Japan’s Nippon Foundation, owners of the most valuable collection of musical instruments in the world, is to sell the crown jewel of its collection, the Lady Blunt Stradivari violin, at open auction on the Internet for a figure estimated to be in excess of $10,000,000. All the proceeds will go to the Northeastern Japan Earthquake and Tsunami Relief Fund.
The Lady Blunt will be offered for sale on 20 June by American on-line musical instrument auction house Tarisio.com, whose sale of the Molitor Stradivari last year directly to the violinist Anne Akiko Meyers for $3,600,000 brought the high-value instrument back into the auction market. It is on the back of this success that the Nippon Foundation chose to offer the most valuable Stradivari violin in the world for sale on the Internet.
The instrument was bought from an unknown owner in 2008 for $10,000,000 through a private dealer and has remained in its near-mint condition in the Nippon collection ever since. Considered to be one of the two most perfectly preserved Stradivari violins in existence (the other is The Messiah-Salabue, kept in the Ashmolean Museum in Oxford), the violin was once owned by Lady Anne Blunt, grand-daughter of Lord Byron. The instrument had languished for over 100 years at the beginning of its life before making it way via Count Cozio di Salabue (who also owned the Messiah) to Jean-Baptiste Vuillaume, a fine French violin maker and businessman who sold it to Anne Blunt.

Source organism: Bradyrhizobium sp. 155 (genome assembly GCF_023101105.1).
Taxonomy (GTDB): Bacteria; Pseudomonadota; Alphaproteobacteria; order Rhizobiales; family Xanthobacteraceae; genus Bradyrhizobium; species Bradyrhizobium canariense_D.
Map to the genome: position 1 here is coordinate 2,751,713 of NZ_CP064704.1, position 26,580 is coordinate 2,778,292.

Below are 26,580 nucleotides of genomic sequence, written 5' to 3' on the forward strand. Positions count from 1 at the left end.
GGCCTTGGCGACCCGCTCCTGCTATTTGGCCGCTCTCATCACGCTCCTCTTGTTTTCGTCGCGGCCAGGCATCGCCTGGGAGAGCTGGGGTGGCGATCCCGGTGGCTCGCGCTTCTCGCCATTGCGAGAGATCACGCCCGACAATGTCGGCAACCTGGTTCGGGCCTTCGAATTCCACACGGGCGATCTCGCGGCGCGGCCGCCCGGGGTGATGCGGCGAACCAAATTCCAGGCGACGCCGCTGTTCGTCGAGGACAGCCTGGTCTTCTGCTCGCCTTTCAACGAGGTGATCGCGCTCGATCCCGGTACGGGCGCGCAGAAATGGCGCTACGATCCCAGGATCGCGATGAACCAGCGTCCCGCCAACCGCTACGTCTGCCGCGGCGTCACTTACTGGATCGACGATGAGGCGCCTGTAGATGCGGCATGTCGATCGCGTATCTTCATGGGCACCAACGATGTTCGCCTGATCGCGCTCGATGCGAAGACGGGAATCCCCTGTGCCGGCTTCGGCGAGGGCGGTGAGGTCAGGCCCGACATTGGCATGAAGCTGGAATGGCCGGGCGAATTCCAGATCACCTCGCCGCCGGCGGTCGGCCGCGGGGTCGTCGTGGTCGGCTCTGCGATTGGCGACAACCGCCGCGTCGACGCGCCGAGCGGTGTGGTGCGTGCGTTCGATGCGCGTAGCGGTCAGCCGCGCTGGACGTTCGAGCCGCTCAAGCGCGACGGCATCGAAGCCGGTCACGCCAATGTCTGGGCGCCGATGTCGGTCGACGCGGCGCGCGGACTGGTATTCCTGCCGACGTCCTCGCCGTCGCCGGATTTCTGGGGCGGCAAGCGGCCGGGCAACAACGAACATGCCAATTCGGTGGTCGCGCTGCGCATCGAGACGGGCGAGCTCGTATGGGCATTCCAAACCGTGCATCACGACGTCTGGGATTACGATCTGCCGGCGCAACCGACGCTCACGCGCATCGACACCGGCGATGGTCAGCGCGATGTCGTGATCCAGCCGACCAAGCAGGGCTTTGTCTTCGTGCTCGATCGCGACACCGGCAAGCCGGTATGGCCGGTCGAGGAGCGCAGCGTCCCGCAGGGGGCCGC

Although the Lady Blunt caused a sensation when it was sold at Sotheby’s in 1971 for a then-record-breaking $200,000 – setting a new benchmark for instrument prices both in the open and private markets – most of the highest-value instruments tend now to be sold in the private market: after his death, Yehudi Menuhin’s violin, the Lord Wilton del Gesù, sold privately for a sum estimated to be in excess of $6,000,000; in 2009, Aaron Rosand sold his ex-Kochansky del Gesù for around $10,000,000, and the ex-Vieuxtemps del Gesù is reported to be on sale currently with an asking price of about $18,000,000. As well as dealers, many auction houses now offer private treaty sales of instruments of this quality to allow for the privacy that potential buyers and sellers often demand and the sale of the Molitor (and, in 2006, the Hammer, at Christie’s) was a rare occasion to see and, for some, hold and play, such a revered instrument.
Although it is commonly held that the more a violin is played, the better it sounds, it is not true that if it is not played that its quality will deteriorate. The Lady Blunt, like the Messiah, has been retained largely in the care of collectors who have kept it away from the concert platform and so, as a result, it does not bear any of the marks of wear and tear of instruments that have been in regular use show, however careful its owner may have been. William Hill, the famous Stradivari expert and dealer described the Lady Blunt in 1941 as “an example of the highest merit and, as far as its preservation is concerned, deserving to rank with the 'Messie.'” Whether the auction market will be able to bear the weight of this extraordinary instrument remains to be seen, but the viewings of the instrument will certainly be, for those lucky enough to obtain an appointment at one of its stops in America, Asia, Europe and London, a rare opportunity to see one of the most perfect pieces of human craftsmanship, offered for sale for the good of humanity.